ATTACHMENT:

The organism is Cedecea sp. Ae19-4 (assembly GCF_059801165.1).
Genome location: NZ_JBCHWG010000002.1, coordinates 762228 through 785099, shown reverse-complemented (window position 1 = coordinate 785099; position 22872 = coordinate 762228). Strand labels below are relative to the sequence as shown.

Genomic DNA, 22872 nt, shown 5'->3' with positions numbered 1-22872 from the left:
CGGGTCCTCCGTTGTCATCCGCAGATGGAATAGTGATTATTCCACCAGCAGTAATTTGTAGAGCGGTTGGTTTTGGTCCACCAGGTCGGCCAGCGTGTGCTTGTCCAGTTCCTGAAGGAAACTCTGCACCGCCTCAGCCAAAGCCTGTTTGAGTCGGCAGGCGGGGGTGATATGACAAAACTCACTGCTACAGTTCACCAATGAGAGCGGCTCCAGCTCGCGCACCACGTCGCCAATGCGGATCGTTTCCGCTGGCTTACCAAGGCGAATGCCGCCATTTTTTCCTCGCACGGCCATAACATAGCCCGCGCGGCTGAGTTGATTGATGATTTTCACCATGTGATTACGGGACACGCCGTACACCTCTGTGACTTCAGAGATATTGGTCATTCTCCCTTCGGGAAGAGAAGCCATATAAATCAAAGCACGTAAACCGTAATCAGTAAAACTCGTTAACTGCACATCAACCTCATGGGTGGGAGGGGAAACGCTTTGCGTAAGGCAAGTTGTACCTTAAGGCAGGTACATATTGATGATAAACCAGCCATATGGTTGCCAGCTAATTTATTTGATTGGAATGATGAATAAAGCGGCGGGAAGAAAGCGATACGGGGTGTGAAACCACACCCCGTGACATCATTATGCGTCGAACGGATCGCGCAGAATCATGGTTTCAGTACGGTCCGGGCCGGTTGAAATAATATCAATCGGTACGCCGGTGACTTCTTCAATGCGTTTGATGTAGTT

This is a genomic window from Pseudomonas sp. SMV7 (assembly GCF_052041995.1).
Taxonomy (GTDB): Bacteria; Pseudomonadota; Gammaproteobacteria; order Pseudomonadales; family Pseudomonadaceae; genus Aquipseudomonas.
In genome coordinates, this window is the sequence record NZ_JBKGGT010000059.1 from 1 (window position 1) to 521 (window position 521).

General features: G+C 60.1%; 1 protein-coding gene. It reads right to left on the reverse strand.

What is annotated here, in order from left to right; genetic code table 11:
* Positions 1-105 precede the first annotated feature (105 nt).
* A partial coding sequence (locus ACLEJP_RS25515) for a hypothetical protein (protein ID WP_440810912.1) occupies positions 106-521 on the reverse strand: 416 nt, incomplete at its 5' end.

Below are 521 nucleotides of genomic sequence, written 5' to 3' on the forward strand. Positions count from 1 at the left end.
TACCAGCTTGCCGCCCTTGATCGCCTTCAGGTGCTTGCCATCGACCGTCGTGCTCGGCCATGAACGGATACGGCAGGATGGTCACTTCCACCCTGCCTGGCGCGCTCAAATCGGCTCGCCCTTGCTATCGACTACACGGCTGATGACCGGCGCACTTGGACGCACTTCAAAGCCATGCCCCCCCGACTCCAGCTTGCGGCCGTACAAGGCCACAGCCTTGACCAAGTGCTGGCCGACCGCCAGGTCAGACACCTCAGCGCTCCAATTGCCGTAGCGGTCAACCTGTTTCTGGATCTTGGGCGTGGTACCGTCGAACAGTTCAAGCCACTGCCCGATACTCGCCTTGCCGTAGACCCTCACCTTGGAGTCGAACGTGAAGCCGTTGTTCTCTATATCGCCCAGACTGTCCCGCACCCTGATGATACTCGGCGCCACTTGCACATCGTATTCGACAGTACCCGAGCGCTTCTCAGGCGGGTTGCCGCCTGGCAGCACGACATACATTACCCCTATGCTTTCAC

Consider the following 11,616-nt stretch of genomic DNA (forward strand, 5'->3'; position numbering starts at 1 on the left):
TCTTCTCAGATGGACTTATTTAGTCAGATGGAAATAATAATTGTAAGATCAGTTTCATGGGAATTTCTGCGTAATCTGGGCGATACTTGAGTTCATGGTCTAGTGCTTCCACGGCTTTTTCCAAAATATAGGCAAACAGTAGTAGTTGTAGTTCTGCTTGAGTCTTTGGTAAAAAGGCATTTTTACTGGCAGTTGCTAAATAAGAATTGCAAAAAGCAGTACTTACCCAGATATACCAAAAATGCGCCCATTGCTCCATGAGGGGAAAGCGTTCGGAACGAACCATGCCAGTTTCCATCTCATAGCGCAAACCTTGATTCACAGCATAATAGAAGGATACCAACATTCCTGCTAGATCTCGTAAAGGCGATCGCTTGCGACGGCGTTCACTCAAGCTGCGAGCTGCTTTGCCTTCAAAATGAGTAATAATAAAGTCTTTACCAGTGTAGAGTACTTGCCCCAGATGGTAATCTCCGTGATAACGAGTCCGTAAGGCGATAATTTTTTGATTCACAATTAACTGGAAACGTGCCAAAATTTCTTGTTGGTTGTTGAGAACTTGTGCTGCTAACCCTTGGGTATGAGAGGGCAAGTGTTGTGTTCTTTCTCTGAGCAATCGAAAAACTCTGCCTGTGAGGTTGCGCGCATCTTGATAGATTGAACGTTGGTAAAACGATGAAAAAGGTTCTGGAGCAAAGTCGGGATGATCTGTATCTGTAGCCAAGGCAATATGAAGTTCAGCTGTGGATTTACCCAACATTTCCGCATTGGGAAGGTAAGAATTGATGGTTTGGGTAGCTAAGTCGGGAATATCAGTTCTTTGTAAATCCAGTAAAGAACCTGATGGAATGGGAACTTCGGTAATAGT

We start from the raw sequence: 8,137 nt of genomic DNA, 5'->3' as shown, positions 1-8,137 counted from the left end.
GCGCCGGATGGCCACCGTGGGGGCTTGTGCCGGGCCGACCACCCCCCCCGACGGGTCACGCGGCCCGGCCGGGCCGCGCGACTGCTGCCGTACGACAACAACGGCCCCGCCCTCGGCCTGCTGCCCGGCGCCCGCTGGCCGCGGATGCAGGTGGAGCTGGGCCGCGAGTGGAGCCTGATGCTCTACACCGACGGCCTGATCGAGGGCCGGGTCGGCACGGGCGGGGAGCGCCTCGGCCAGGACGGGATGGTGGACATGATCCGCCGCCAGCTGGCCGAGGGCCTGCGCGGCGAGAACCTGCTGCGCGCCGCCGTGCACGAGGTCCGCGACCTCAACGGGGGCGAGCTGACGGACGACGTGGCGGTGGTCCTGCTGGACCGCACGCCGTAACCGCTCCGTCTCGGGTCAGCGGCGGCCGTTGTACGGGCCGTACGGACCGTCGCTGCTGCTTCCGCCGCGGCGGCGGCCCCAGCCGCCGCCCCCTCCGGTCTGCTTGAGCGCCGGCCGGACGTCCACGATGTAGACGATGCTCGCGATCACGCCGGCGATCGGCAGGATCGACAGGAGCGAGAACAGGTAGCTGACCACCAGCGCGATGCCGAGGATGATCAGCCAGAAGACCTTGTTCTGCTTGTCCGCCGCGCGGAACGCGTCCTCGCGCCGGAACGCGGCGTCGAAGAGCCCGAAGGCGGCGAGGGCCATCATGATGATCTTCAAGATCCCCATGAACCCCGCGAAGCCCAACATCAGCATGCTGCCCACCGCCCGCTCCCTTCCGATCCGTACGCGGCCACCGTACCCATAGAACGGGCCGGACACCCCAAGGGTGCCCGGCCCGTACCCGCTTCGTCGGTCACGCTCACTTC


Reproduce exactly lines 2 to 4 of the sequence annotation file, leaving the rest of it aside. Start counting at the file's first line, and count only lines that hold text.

Genome location: NZ_JBCHWG010000002.1, coordinates 762228 through 785099, shown reverse-complemented (window position 1 = coordinate 785099; position 22872 = coordinate 762228). Strand labels below are relative to the sequence as shown.

Genomic DNA, 22872 nt, shown 5'->3' with positions numbered 1-22872 from the left:
CGGGTCCTCCGTTGTCATCCGCAGATGGAATAGTGATTATTCCACCAGCAGTAATTTGTAGAGCGGTTGGTTTTGGTCCACCAGGTCGGCCAGCGTGTGCTTGTCCAGTTCCTGAAGGAAACTCTGCACCGCCTCAGCCAAAGCCTGTTTGAGTCGGCAGGCGGGGGTGATATGACAAAACTCACTGCTACAGTTCACCAATGAGAGCGGCTCCAGCTCGCGCACCACGTCGCCAATGCGGATCGTTTCCGCTGGCTTACCAAGGCGAATGCCGCCATTTTTTCCTCGCACGGCCATAACATAGCCCGCGCGGCTGAGTTGATTGATGATTTTCACCATGTGATTACGGGACACGCCGTACACCTCTGTGACTTCAGAGATATTGGTCATTCTCCCTTCGGGAAGAGAAGCCATATAAATCAAAGCACGTAAACCGTAATCAGTAAAACTCGTTAACTGCACATCAACCTCATGGGTGGGAGGGGAAACGCTTTGCGTAAGGCAAGTTGTACCTTAAGGCAGGTACATATTGATGATAAACCAGCCATATGGTTGCCAGCTAATTTATTTGATTGGAATGATGAATAAAGCGGCGGGAAGAAAGCGATACGGGGTGTGAAACCACACCCCGTGACATCATTATGCGTCGAACGGATCGCGCAGAATCATGGTTTCAGTACGGTCCGGGCCGGTTGAAATAATATCAATCGGTACGCCGGTGACTTCTTCAATGCGTTTGATGTAGTT